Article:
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Psch of Music Final
Terms in this set (26)
2. External Auditory Meatus
4. Semi-circular Canals
6. Auditory Nerve
7. Eustachian Tube
Match the terms: Pitch, Frequency, Simple Hamonic Motion, Amplitude, Timbre.
1. The distance through which a vibrating body moves. The amount of change in pressure of a sound wave.
2. Simple vibration. The motion repeats itself in equal periods of time, examples are a vibrating string, a pendulum, or bouncing spring.
3. The number of cycles (complete vibration) of a sound wave that occur in one second.
4. The perception of frequency. The higher the frequency, the higher the perceived pitch.
5. A the tone color of a sound determined by the complexity of vibration of an object.
2. Simple Hamonic Motion
T/F. A musical scale typically has 3 structural characteristics including:
1) 5 to 7 notes.
2) structural importance of perfect consonances.
3) Equal-sized steps between consecutive notes.
Gap fill melodies exhibit a leap of a large melodic interval followed by...
A. step-wise motion in the opposite direction of the preceding leap.
B. a repeat of the previous leap.
C. another leap in the opposite direction.
D. step-wise motion in the same direction as the preceding leap.
Match: Envelope, Harmonics, Fundamental Frequency,
1. Frequencies produced by the complex vibration of a body, which vibrates as a whole number multiple (overtone) of the fundamental frequency.
2. The frequency at which the sound source vibrates as a whole and upon which the partials vibrate at whole number factors.
3. The shape of a tone in time consisting of an attack, initial decay, sustain and release.
4. Complex sounds which are not periodic and contain overtones, which are not part of the harmonic series.
2. Fundamental Frequency
Indicated 1. early sensitivity OR 2. later development
A. Ability to remember melodies they hear.
B. Sensitivity to musical key relationships.
C. Sensitivity to implied harmony.
D. Preference for consonant intervals.
E. prefer consonant intervals to dissonant intervals
F. Sensitivity to phrase structure (prefer correctly segmented phrases)
G. Sensitivity to melodic contour.
Match the neurological disorder with its correct description: amusia, aphasia, tune agnosia.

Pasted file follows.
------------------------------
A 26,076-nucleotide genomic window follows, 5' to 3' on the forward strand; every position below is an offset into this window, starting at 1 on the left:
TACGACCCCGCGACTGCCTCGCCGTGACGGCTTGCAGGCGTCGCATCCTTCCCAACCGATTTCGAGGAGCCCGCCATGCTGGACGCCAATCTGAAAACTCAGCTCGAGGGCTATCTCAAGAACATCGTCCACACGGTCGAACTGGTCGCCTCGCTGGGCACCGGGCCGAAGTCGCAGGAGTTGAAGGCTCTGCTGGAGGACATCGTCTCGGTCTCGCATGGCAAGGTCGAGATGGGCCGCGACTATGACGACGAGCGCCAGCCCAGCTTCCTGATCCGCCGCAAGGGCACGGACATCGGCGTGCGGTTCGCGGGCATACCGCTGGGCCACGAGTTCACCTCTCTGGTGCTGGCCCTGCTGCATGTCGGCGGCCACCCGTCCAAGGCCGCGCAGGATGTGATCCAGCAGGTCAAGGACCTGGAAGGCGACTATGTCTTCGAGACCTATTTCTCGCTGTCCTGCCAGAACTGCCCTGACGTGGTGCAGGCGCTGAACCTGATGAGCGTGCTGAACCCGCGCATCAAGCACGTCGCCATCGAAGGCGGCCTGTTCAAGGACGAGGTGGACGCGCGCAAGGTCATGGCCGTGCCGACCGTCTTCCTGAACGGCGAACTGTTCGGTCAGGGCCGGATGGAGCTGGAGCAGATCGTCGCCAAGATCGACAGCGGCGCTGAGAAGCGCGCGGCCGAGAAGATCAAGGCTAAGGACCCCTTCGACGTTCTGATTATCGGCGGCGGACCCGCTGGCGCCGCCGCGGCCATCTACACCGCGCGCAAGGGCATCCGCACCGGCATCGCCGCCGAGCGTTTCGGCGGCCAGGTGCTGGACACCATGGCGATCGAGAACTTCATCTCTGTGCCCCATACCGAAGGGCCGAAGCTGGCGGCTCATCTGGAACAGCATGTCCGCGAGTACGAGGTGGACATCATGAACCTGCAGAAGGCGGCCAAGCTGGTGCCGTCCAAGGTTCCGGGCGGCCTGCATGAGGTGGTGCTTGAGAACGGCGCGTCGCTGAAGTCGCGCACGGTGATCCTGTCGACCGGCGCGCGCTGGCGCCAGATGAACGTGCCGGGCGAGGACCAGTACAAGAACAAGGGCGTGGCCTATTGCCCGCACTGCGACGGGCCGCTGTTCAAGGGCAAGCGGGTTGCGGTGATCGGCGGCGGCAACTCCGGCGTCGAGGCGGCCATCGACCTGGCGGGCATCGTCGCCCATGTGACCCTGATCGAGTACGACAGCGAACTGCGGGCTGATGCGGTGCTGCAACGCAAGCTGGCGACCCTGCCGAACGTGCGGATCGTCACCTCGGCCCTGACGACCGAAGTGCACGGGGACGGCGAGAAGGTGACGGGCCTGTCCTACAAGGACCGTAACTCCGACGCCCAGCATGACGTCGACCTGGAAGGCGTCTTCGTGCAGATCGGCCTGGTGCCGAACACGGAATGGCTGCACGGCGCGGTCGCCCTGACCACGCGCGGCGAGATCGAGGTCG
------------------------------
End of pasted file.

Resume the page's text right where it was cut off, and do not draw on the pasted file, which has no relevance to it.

1. Impaired musical functioning. The cause can be environmental or congenital
2. A complete or partial loss of language-related abilities.
3. The inability to name or recognize music that was once familiar.
3. tune agnosia
fMRI, PET, MEG, EEG
1. A measure of electrical activity generated by chemical changes.
2. Measurement of magnetic fields arising from brain activity and must be measured in a magnetically shielded room.
3. Measuring levels of blood flow by injecting a radioactive solution into the bloodstream.
4. Identifies magnetic fields that reflect elevated blood oxygen levels.
 are preferable when doing research concerned with the localizing brain activity.  are preferable when dealing with the temporal (time) response of the brain to stimuli.
fMRI and PET, MEG and EEG
1. fMRI and PET
2. MEG and EEG
The  response occurs about 150 msec after a syntactic violation in music, and the  is triggered later by structural incongruities in both music and language.
Sloboda and colleagues reported that the two most important factors that motivate students to reach high levels of achievement in the study of a musical instrument.
Self=nurtured motivations, Parental involvment
Understanding music interpretation by trying to teach a computer to reproduce musical expression is called...
analysis by synthesis
Analysis by synthesis
Identify the two major expressive devices used by music performers.
basic structural form
Briefly describe two ways that musicians use performance expression to communicate musical structure. Your examples should come from Ch. 8 of the textbook, Music, Thought, and Feeling.
Emphasizing strong beats by slightly lengthening them.
Giving a slight pause before the start of a new phrase.
Explain the Mozart Effect
The "theory" that listening to one piece of music by Mozart causes an improved score on the spatial temporal IQ test.
True/False. A study by Rauscher, Shaw, and Ky (1993) demonstrated that college students performed better on certain tests of spatial ability after listening to 10 minutes of a Mozart piano sonata.
Correlation vs. Causation
Looking at two things and comparing how they interact. (Correlation doesn't equal causation)
Explain relationship of music to other subjects using two studies.
Thompson, Schellenberg, and Hussain studied that music training might lead to increased sensitivity to speech prosody. 144 six-year olds were placed in four groups: weekly keyboard instruction, weekly singing lessons, weekly drama training, and no training. Drama lessons and keyboard lessons were equal in detecting emotion in speech prosody and were significantly better than those with no lessons.
Hetland: meta-analysis of 15 studies involving 701 children (aged 3-12) scored slightly higher on spatial-temporal tasks vs the controls. (Costa-Giomi) 9 year old children given piano lessons for a year scored higher on s-t tasks than the controls but not after 2 years of lessons. (Gromoko & Poorman) effects were larger on younger children but duration is not clear.
Identify parts of the brain and basic function: frontal lobe, temporal lobe, parietal lobe, occipital lobe.
Frontal lobe (front): higher cognitive functions
Temporal lobe (side): auditory processing
Parietal lobe (top): control of sensations. also associated with reading, math, and some music skills
Occipital lobe (back): visual perception
External Auditory Meatus
Semi Circular Canals
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